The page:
Many years ago, as a new homeowner, I established my requirements for an HVAC technician after I had bought a small, 11-year-old house near a lake. One week later, a huge noise announced we were the proud owners of a broken down furnace. It was January, below freezing, and I couldn’t get the furnace restarted.

I bundled up my two daughters and put them in my bed and proceeded to wrap water pipes, and try to keep the house warmer until morning. The next day I started making calls, looking for someone who could come out that day. After 90 calls, I got a callback. He said he would be out before end of day. I didn’t know his day was ending at 10:00 PM, which is when he arrived. He charged me more than I could afford. I would have paid anything, and I think he knew that. I paid it, but the cost, and the day of waiting in a cold home, set me off.

Five years later, I built a larger 3,200 sq.ft. home for my family eight miles from that little lakeside house. After three years, the new AC in that home needed fixing. Nothing in the Yellow Pages looked like the company name I couldn’t remember from five year ago. I found a new contractor – Mike —who sold me on a maintenance and service agreement after fixing the air conditioning system. Mike has been my heating and air guy for 25 years. And he put me on a service agreement plan from the very start.

Over the years, I’ve bought:

  • A new high efficiency system 9.5 SEER when I built the house
  • A system add-on when I built an in-law’s suite.
  • A 13 SEER high efficiency system
  • A zoning system that allowed my mother-in-law a chance to heat and cool her three rooms separately, the other side of the downstairs separately, and our upstairs separately.
  • A standard round thermostat for my mother-in-law — she wouldn’t have one she couldn’t control herself
  • Two set back programmable thermostats for my other two zones. Another zoning system when the old one failed
  • New motors, changes to the ducting, new thermostats, and other parts that had broken or become worn.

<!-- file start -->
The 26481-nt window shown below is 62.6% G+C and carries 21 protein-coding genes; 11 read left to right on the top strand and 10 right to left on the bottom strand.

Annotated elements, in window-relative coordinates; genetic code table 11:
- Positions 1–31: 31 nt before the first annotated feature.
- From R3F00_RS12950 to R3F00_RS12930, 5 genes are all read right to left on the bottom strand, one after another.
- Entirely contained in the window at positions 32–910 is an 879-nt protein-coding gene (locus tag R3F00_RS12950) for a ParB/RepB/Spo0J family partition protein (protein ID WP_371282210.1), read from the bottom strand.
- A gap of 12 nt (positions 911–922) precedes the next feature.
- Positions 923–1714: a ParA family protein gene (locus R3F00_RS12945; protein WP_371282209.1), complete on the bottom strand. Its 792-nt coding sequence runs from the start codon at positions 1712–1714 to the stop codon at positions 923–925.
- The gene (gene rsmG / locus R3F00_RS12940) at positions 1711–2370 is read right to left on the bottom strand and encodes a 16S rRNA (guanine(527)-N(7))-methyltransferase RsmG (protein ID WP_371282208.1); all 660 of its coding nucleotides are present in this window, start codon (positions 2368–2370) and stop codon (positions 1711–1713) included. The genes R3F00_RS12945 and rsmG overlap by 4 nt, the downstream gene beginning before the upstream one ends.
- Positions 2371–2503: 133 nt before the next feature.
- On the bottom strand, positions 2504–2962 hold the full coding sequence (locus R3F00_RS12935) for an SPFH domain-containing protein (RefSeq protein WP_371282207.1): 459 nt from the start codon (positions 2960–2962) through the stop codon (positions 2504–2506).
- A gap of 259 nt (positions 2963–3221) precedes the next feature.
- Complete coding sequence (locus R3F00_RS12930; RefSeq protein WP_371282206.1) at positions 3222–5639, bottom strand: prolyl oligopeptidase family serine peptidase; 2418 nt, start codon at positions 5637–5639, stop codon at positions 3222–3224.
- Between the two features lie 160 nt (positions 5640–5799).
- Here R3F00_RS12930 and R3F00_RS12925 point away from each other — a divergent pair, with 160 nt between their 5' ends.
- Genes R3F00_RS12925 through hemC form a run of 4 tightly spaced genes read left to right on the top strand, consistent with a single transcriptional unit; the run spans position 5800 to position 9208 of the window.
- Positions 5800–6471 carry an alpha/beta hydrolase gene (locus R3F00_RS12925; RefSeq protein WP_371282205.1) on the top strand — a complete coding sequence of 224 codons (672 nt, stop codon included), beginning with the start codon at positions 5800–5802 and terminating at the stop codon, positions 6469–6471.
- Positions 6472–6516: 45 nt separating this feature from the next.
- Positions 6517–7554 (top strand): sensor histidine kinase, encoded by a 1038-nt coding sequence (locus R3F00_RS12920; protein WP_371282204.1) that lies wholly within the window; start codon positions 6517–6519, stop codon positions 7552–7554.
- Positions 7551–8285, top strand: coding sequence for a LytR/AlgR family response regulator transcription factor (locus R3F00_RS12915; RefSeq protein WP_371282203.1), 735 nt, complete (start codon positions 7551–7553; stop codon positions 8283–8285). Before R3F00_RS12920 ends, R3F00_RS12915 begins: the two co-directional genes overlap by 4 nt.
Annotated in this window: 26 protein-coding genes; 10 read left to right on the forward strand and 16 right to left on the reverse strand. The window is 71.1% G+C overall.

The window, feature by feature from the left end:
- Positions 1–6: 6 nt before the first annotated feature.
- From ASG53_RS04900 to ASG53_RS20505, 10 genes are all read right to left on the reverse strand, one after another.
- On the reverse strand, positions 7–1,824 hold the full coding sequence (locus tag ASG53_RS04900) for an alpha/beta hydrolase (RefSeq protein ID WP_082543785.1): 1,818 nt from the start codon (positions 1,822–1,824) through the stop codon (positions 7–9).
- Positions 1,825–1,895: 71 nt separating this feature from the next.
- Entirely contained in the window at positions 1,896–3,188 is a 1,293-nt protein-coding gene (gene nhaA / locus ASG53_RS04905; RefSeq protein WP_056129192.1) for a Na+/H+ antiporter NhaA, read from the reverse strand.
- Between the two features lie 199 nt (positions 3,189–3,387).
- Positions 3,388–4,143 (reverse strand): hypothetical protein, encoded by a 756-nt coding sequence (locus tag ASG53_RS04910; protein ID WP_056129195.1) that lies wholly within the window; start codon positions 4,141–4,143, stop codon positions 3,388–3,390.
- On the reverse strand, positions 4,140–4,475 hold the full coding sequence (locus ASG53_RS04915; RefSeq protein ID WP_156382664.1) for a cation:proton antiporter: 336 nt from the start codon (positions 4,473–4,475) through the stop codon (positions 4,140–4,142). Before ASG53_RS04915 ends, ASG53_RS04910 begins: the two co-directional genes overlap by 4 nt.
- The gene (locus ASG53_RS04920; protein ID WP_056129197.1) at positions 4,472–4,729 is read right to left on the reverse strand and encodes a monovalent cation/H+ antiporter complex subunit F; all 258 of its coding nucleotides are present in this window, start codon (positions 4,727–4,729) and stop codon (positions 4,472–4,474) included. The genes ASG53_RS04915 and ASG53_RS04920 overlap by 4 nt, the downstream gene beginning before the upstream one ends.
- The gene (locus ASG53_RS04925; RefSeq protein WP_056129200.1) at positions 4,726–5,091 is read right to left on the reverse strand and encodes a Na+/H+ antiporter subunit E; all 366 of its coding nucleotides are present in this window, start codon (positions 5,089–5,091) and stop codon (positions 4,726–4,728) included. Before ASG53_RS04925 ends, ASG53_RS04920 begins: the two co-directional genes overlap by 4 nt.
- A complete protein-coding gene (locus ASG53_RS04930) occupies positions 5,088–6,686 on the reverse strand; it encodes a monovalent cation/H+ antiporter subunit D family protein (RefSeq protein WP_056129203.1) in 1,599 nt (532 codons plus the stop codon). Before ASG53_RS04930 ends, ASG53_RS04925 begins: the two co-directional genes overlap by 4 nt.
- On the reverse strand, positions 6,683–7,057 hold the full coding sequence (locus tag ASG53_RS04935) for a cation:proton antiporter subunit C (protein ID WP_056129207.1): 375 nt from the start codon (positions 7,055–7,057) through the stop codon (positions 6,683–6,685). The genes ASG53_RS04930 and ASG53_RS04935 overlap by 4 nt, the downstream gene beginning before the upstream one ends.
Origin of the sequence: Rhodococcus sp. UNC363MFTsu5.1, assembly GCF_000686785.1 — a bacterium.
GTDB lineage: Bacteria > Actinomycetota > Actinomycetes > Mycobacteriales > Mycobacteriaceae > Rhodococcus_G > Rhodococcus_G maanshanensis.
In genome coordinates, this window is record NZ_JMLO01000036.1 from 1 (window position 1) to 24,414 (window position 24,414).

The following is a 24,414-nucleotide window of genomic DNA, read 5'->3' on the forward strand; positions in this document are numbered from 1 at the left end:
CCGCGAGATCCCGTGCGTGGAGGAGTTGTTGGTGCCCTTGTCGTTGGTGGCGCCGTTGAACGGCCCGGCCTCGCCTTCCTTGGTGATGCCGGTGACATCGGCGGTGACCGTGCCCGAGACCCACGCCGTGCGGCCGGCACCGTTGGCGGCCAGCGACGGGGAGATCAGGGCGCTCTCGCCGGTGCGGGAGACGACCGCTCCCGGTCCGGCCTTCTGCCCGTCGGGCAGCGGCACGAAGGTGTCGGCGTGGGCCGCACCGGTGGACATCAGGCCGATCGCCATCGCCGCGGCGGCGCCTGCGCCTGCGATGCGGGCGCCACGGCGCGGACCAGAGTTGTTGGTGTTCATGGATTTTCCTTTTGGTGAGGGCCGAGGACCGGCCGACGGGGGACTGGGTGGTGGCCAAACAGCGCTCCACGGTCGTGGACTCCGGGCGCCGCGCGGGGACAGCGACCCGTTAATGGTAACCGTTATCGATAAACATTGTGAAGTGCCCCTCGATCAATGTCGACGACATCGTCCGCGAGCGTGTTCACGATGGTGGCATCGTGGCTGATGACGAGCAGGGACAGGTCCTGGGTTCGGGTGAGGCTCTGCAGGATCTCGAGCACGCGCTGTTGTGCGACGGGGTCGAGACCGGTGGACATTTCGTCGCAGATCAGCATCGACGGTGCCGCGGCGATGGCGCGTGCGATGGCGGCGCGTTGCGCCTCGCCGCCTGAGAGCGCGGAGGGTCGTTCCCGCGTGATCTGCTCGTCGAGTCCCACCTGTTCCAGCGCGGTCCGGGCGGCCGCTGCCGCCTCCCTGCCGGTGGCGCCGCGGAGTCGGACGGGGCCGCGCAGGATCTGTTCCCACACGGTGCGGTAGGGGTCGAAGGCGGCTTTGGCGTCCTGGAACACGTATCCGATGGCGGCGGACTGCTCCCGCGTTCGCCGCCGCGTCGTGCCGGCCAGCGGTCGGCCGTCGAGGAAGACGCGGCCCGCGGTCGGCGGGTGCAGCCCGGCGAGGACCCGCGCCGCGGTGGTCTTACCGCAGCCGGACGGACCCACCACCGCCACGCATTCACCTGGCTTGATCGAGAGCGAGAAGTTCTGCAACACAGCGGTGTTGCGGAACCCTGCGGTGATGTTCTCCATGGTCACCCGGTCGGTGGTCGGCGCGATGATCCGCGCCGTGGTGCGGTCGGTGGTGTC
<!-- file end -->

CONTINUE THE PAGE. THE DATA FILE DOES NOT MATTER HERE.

• Mike’s guys have been out on average four times a year after my mother-in law moved in, and lived with us for 12 years.

I don’t know what I would have done without Mike and his wife, Cindy. They retired, and sold their company to another owner, also named Mike. I worked with him and his crew for a few years. He dropped the service agreements because he said they were too hard to manage. Unfortunately the current economic upheaval has lost him the company.

The same business, in the same market, run by a credible HVAC professional, didn’t succeed after he eliminated the service and maintenance agreement part of the business.

Mike and Cindy moved to another city and I’ve now moved to the mountains. Mike had always been there for my family and me. And while he may not have believed it at times I was always there for his business too. I used to check prices when I had something large to buy, like the new system, or the new zoning. After I had Mike’s guys put it in, I would call him and tell him the premium I paid to have his company sell and install the items. Mike had always been higher than the lowest bid, but he and his people were worth it. I just wanted to know how much more I would have to pay for someone I could trust.

I’ve not only lived in a safe house because of Mike’s consultancy, I’ve lived in a comfortable one. Today, only one in five homeowners have the confidence of a consultancy (maintenance service agreement) like I’ve had. Mike’s company made it through hard times when his competition failed because he had built his agreement business and counted on all of us who counted on him. He flourished in good times, charged us a rate that would enable him to provide us with quality technicians. We appreciated it.

Later, the same business, in the same market, run by a credible HVAC professional, didn’t succeed after he eliminated the service and maintenance agreement part of the business.

I don’t know why so many great contractors continue to go out of business every year. Why do many still retire with no value in the company, and why do so many take the abuse from homeowners like me so many years ago, when I was a new customer, and didn’t know what that contractor went through to provide me with heat that cold winter day?

This has been a true story, I know because it is my story, and my life. It was also Mike and Cindy’s, story, and the Mike who bought the company several years ago. Think about your business, your employees, your goals, and your potential customers. How many of your customers will look back and tell you how important your business was to their lives? The contractor side of the business is becoming much more marketing savvy and more professional in the way they communicate and work with homeowner clients.

Take the time after the season to test your company. Run a SWOT — strengths, weaknesses, opportunities and threats review. Then take the necessary action. It could be to close up shop and join a company that will last. It could be to add the services and communications protocols needed for you to grow. Or, it could be you’re already there, and you just need to find new ways to grow. Keep looking for them!

Garry Upton, of Decision Analyst, Inc., Arlington, TX, shares his interpretations of Decision Analyst’s American Home Comfort Study of homeowners, and explores what customers look for in HVAC contractors. To learn more about this study, or to purchase it, contact Garry, at guptom@decisionanalyst.com.